Yet, whilst local employees can theoretically access these psychological support services, few do. Not only do they usually rely on local resources, friends, family, or colleagues when faced with a difficult situation, they are also often unaware of the value and existence of this support. Despite the psychology units’ efforts to communicate and make themselves known to teams in the field, MSF’s intrinsic focus on emergency response limits this possibility. Indeed, “if, at a given moment, long-term projects account for the majority of MSF’s work, they represent only a small proportion of the total number of operations, and many activities only last a few months”.Ludovic Joxe, « La pyramide de politisation – De l’impolitisation à la politisation critique chez Médecins Sans Frontières », Les Cahiers d’Outre-Mer, n° 286, 2022, p. 401-428. The staff recruited to these projects, and who constitute the bulk of the organisation’s workforce but are only on temporary contracts, barely have the time to familiarise themselves with the resources available to them before their contract expires.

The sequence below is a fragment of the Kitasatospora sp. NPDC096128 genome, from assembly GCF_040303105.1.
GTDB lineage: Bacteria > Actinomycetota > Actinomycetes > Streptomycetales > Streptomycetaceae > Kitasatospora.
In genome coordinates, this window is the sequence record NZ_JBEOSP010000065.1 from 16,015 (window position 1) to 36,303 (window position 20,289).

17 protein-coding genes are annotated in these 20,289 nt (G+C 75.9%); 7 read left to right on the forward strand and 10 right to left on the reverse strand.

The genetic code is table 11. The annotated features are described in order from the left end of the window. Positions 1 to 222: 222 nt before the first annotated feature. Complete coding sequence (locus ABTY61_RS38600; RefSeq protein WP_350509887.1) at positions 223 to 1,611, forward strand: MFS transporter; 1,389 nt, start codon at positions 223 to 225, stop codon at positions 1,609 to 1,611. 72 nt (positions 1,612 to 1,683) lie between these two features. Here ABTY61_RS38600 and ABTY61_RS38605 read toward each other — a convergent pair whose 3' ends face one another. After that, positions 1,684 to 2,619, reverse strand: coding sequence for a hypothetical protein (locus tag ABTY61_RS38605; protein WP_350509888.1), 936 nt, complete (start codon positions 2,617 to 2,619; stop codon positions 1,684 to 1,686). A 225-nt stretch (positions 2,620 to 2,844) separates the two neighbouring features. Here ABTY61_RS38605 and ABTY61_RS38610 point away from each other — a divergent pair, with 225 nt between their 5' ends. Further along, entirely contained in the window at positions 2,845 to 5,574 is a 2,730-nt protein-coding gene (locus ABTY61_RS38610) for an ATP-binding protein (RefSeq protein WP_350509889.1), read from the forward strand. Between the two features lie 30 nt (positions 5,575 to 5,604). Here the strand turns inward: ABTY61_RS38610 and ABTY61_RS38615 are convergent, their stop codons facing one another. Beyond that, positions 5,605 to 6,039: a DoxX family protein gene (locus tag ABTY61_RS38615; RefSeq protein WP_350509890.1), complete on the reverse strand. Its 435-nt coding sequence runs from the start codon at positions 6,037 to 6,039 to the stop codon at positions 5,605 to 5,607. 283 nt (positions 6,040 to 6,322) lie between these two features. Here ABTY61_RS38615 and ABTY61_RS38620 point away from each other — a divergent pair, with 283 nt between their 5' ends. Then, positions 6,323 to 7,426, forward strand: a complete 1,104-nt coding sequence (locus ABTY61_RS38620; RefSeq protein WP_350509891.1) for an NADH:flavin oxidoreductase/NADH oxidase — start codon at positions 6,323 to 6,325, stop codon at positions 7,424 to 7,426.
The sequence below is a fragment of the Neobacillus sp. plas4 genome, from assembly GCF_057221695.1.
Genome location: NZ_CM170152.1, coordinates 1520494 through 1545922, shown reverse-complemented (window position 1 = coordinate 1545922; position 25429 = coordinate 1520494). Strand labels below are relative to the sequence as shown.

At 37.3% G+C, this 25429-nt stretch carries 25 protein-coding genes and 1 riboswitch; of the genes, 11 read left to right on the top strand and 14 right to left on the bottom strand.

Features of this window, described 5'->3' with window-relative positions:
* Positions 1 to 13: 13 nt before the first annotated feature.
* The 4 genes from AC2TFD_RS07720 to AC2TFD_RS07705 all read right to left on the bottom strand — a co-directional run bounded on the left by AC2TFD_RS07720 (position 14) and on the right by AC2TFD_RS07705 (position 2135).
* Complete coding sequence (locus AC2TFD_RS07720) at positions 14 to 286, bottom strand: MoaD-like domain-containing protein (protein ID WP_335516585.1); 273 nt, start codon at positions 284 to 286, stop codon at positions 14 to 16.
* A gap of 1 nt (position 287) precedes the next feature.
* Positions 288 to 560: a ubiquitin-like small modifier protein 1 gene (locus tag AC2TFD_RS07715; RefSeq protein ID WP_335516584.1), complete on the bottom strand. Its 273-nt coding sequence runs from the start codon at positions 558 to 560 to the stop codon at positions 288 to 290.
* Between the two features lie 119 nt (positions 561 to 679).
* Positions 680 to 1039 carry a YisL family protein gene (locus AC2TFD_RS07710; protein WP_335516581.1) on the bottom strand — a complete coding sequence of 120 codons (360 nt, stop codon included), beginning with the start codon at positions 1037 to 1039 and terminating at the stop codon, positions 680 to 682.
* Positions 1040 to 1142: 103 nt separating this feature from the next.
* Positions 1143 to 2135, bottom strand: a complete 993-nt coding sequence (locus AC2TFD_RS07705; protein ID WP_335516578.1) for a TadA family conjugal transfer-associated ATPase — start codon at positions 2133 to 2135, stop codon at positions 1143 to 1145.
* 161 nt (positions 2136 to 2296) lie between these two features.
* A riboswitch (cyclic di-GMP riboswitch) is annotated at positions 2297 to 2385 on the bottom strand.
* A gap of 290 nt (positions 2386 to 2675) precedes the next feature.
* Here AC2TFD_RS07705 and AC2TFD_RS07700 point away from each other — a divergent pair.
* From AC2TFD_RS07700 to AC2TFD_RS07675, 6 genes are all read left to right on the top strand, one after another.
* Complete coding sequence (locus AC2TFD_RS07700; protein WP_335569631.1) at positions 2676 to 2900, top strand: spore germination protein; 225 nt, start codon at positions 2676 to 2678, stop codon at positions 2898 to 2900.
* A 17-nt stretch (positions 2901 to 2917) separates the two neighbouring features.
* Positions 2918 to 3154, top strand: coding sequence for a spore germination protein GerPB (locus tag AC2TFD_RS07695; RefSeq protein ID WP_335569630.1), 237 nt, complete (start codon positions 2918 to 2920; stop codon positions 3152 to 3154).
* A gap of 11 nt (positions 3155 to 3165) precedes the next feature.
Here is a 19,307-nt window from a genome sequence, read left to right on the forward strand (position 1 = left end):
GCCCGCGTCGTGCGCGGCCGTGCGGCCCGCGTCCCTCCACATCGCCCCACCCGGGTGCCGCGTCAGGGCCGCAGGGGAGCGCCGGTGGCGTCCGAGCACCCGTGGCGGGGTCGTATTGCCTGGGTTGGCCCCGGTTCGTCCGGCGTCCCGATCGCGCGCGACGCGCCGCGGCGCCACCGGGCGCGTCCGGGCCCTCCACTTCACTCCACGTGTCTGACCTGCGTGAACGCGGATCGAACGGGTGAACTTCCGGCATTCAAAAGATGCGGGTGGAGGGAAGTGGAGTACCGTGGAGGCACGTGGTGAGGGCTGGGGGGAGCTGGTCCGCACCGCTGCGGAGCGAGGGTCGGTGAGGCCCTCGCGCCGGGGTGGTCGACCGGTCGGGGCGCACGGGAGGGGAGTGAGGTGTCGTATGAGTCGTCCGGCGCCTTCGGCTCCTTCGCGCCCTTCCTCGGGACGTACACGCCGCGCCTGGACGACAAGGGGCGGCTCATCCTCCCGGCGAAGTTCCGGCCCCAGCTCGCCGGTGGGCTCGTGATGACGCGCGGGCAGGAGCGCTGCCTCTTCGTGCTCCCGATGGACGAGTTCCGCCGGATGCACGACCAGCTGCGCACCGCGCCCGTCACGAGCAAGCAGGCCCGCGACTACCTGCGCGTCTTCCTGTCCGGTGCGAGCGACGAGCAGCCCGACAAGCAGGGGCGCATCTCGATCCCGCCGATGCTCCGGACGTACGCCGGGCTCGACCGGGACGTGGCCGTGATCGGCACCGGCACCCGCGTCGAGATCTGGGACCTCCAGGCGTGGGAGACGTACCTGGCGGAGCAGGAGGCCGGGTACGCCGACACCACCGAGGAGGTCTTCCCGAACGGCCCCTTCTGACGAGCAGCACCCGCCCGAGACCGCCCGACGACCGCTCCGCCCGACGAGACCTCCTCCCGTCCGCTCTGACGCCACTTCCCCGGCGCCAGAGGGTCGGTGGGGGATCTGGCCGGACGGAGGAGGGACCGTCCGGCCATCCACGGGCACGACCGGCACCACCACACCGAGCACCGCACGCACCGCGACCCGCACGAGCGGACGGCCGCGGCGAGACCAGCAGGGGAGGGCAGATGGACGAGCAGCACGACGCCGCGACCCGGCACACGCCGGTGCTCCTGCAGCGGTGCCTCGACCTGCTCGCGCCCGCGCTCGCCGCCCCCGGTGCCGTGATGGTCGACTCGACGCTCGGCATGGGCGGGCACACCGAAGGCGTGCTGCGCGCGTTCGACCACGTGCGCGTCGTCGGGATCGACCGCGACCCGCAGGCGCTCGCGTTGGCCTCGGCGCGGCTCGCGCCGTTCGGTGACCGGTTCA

Lastly, the distribution of tasks between the psychology units and the operations department seems to have swung back and forth in a dynamic process over the years. In any event, after being dismissed, concealed, or even deemed to be an unnecessary cost item, psychological support for MSF staff has become an essential activity from which an ever-increasing number of staff benefit, both at headquarters and wherever the organisation operates.
Translated from the French by Derek Scoins